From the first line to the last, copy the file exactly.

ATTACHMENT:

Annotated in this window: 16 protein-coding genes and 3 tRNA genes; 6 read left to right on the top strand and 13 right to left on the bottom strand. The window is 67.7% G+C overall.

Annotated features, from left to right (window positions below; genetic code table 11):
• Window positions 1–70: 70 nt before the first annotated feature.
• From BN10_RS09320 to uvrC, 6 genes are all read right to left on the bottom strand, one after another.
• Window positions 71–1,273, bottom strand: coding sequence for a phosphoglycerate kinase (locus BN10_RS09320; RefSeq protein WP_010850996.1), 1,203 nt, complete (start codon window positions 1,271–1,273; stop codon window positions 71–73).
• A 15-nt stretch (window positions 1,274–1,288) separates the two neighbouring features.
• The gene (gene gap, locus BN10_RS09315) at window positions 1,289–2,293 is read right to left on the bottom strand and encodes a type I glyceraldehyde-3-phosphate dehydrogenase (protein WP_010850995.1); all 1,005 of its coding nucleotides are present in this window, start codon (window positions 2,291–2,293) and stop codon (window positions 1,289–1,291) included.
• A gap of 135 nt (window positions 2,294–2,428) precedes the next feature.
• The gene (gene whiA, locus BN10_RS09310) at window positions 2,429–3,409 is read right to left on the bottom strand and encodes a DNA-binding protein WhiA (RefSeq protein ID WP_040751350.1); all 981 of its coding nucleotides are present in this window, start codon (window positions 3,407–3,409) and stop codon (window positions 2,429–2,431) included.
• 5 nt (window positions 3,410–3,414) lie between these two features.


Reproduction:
Annotated in this window: 16 protein-coding genes and 3 tRNA genes; 6 read left to right on the top strand and 13 right to left on the bottom strand. The window is 67.7% G+C overall.

Annotated features, from left to right (window positions below; genetic code table 11):
• Window positions 1–70: 70 nt before the first annotated feature.
• From BN10_RS09320 to uvrC, 6 genes are all read right to left on the bottom strand, one after another.
• Window positions 71–1,273, bottom strand: coding sequence for a phosphoglycerate kinase (locus BN10_RS09320; RefSeq protein WP_010850996.1), 1,203 nt, complete (start codon window positions 1,271–1,273; stop codon window positions 71–73).
• A 15-nt stretch (window positions 1,274–1,288) separates the two neighbouring features.
• The gene (gene gap, locus BN10_RS09315) at window positions 1,289–2,293 is read right to left on the bottom strand and encodes a type I glyceraldehyde-3-phosphate dehydrogenase (protein WP_010850995.1); all 1,005 of its coding nucleotides are present in this window, start codon (window positions 2,291–2,293) and stop codon (window positions 1,289–1,291) included.
• A gap of 135 nt (window positions 2,294–2,428) precedes the next feature.
• The gene (gene whiA, locus BN10_RS09310) at window positions 2,429–3,409 is read right to left on the bottom strand and encodes a DNA-binding protein WhiA (RefSeq protein ID WP_040751350.1); all 981 of its coding nucleotides are present in this window, start codon (window positions 3,407–3,409) and stop codon (window positions 2,429–2,431) included.
• 5 nt (window positions 3,410–3,414) lie between these two features.